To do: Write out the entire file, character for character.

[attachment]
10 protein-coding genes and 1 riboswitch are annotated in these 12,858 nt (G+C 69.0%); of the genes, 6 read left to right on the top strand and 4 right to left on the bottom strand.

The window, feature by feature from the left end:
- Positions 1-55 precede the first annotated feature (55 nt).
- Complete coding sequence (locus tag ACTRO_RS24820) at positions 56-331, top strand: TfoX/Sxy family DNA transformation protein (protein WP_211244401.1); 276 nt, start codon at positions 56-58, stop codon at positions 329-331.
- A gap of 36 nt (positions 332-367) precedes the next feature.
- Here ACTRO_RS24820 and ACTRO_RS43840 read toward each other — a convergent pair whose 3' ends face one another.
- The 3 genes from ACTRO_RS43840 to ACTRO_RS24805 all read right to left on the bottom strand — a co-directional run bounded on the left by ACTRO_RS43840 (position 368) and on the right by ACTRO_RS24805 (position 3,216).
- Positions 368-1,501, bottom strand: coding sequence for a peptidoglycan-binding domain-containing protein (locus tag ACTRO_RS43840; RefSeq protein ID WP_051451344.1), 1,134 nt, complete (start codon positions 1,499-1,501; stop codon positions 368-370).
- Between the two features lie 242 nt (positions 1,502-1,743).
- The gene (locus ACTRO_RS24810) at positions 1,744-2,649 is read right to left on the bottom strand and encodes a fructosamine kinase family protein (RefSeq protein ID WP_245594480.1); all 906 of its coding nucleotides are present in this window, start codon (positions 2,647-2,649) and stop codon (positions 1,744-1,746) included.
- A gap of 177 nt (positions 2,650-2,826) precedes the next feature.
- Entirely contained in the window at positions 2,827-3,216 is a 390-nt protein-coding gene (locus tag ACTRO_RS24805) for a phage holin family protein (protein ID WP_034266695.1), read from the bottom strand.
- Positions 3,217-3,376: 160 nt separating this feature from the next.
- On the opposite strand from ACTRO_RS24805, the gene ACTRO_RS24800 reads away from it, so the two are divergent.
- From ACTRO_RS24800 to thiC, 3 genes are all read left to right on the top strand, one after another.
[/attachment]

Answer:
10 protein-coding genes and 1 riboswitch are annotated in these 12,858 nt (G+C 69.0%); of the genes, 6 read left to right on the top strand and 4 right to left on the bottom strand.

The window, feature by feature from the left end:
- Positions 1-55 precede the first annotated feature (55 nt).
- Complete coding sequence (locus tag ACTRO_RS24820) at positions 56-331, top strand: TfoX/Sxy family DNA transformation protein (protein WP_211244401.1); 276 nt, start codon at positions 56-58, stop codon at positions 329-331.
- A gap of 36 nt (positions 332-367) precedes the next feature.
- Here ACTRO_RS24820 and ACTRO_RS43840 read toward each other — a convergent pair whose 3' ends face one another.
- The 3 genes from ACTRO_RS43840 to ACTRO_RS24805 all read right to left on the bottom strand — a co-directional run bounded on the left by ACTRO_RS43840 (position 368) and on the right by ACTRO_RS24805 (position 3,216).
- Positions 368-1,501, bottom strand: coding sequence for a peptidoglycan-binding domain-containing protein (locus tag ACTRO_RS43840; RefSeq protein ID WP_051451344.1), 1,134 nt, complete (start codon positions 1,499-1,501; stop codon positions 368-370).
- Between the two features lie 242 nt (positions 1,502-1,743).
- The gene (locus ACTRO_RS24810) at positions 1,744-2,649 is read right to left on the bottom strand and encodes a fructosamine kinase family protein (RefSeq protein ID WP_245594480.1); all 906 of its coding nucleotides are present in this window, start codon (positions 2,647-2,649) and stop codon (positions 1,744-1,746) included.
- A gap of 177 nt (positions 2,650-2,826) precedes the next feature.
- Entirely contained in the window at positions 2,827-3,216 is a 390-nt protein-coding gene (locus tag ACTRO_RS24805) for a phage holin family protein (protein ID WP_034266695.1), read from the bottom strand.
- Positions 3,217-3,376: 160 nt separating this feature from the next.
- On the opposite strand from ACTRO_RS24805, the gene ACTRO_RS24800 reads away from it, so the two are divergent.
- From ACTRO_RS24800 to thiC, 3 genes are all read left to right on the top strand, one after another.